Probably a more explosive display of this same development is our nominal return rate which essentially measures how many of our clients will go on to become repeat customers. This field increased explosively for participating customers. Abundantly clear is the fact that we became the obvious and maybe only option for custom flash drives for clients that received our packages.
There were a lot of effects from all this that would be difficult to measure but we think they matter in the grand scheme and you should consider them too.
In an informal but meaningful way, we became friends or at least familiar with plenty of our customers. While we have no metric currently to measure it, we cannot discount the basic relationship building we did with some of our largest and smallest customers all in one fell swoop. We can all appreciate the value of brand recognition; for businesses like ours, a strong bond with our customers as business partners and friends is invaluable.
We also would be remiss not to account for the note cards which, besides being handmade and full of love, also feed into our twitter campaigns and help amplify the impressions being made by the boxes. Just by getting our social media info into the box with the treats, we were able to translate a significant portion of our success over to the digital arm of the marketing department.
What you should know
So naturally now you're wondering if something like this is the right move for you. In general, go for it! We think these projects are an easy and sincere way to reach out to your clients (or just some of the priority clients if need be) and we can testify on the significant RoI. That being said, there are some things you need to consider when deciding if a campaign like this is going to help your business.
We did not operate these in a vacuum. Each time we did this, these projects were easily slotted into an existing marketing plan that supported and enhanced our efforts. This was not an off the hip attempt to reach out to people, the infrastructure and technique had already been developed and tested. So you should understand that a candy care package is not a significant marketing attempt all on its own. Along with twitter we also have a wide array of channels of talking to our clients regularly and promoting our ongoing efforts.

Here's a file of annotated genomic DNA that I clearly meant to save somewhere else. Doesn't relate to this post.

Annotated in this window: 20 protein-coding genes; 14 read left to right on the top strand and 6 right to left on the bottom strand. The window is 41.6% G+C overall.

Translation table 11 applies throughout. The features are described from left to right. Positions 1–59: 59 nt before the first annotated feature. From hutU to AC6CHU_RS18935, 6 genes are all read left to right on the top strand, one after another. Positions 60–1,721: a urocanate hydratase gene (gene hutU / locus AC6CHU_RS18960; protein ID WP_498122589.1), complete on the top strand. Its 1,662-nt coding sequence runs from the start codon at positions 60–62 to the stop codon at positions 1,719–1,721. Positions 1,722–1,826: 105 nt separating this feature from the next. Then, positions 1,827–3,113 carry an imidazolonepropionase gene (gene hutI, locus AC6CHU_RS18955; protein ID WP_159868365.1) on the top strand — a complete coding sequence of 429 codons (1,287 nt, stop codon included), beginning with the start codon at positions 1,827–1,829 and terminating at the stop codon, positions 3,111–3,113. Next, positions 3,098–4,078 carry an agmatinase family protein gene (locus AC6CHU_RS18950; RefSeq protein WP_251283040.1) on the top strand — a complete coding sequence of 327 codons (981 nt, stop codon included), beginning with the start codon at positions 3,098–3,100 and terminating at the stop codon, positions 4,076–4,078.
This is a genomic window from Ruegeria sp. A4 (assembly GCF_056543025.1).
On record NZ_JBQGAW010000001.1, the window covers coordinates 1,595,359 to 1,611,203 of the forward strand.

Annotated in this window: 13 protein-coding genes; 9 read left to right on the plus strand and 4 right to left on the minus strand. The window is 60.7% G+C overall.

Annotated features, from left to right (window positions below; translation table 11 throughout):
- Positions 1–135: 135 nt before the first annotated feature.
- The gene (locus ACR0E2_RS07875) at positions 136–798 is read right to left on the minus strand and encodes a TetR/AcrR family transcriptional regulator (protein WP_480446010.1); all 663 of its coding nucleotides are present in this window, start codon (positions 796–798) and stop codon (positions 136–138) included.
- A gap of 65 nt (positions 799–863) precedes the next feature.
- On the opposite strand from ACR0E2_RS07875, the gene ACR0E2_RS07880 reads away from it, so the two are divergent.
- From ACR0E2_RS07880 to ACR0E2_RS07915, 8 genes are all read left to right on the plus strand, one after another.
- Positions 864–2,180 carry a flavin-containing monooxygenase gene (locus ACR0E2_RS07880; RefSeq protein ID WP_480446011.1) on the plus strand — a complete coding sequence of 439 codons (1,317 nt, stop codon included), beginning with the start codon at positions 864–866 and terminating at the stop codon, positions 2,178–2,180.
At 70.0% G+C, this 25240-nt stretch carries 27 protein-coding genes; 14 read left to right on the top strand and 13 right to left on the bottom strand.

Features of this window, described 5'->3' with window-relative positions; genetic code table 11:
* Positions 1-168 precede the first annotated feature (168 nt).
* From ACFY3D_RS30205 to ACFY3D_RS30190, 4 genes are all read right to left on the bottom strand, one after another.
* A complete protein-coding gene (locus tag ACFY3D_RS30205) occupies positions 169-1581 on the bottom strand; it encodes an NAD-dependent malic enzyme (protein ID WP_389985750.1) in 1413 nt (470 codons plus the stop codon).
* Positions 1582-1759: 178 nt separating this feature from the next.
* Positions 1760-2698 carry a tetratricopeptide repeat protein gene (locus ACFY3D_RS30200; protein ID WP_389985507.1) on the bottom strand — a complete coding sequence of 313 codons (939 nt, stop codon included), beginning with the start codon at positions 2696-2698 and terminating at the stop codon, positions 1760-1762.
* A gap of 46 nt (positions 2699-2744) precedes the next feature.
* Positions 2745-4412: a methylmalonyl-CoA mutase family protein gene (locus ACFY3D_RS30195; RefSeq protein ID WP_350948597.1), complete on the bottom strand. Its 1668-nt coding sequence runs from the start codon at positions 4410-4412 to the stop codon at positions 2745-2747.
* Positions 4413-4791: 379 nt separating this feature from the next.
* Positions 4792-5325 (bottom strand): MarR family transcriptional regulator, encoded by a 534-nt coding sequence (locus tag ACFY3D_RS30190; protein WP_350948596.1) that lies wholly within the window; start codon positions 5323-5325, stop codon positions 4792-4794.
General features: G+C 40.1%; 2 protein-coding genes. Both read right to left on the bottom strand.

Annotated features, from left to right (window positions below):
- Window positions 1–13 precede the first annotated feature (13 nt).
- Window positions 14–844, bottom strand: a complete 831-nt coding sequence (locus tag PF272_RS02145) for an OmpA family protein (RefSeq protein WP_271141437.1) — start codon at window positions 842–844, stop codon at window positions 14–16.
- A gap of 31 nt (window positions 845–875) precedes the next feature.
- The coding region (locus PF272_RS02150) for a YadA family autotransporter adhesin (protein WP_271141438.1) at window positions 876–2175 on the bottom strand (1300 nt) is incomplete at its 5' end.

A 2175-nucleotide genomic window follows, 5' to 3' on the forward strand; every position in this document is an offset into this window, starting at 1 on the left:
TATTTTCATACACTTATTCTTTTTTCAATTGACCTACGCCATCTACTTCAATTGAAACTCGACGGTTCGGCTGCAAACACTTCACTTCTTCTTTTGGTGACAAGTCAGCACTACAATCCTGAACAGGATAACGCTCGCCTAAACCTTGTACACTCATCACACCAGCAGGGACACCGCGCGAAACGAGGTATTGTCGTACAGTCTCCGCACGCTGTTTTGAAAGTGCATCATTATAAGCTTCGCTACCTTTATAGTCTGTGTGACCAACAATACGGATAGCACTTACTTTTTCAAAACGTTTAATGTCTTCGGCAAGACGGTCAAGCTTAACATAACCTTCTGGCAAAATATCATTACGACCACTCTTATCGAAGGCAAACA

We benefit from being warm and kind, do you? Something worth considering when doing stuff like this (especially the more heartfelt stuff like writing notes) is whether your clientele wants to view you in this light. Does the nature of your work support doing something like sending candy and stickers to your customers? The reality is that while most would probably still appreciate the package, it does not necessarily increase the odds of people wanting to do business with you. For many people out there, marketing themselves this way might do more harm than good (looking at you plumbers and lawyers.)
Thoughts and RoI
To be frank, we've gotten pretty good at running this seasonal event. We've learned how to efficiently fund, plan, and execute the project and we've tweaked it over the years to get the best results out of it. It's also a lot of fun for us to do; package time is usually pretty festive for us and is a welcome break from the normal.
What's more, is that we know we make money doing this. When we break down the average cost of these packages and the cost to execute the whole plan, our return on investment (or RoI) is undeniable.
On average we immediately generated ~$350 more from clients that participated in the program than we did from similar clients who simply received our typical top tier customer service and care. Over the entire lifetime of the client however, we can expect to see another ~$800 in revenue generated from that same client.
A few takeaways from this project: finding new ways to stay in contact with, and in good standing with, your clients is key and moreover, it pays off. Also, when undertaking a multifaceted marketing campaign like this one, it's important to carefully plan each step and equally important to measure all the results so as to adjust or justify your techniques and approach.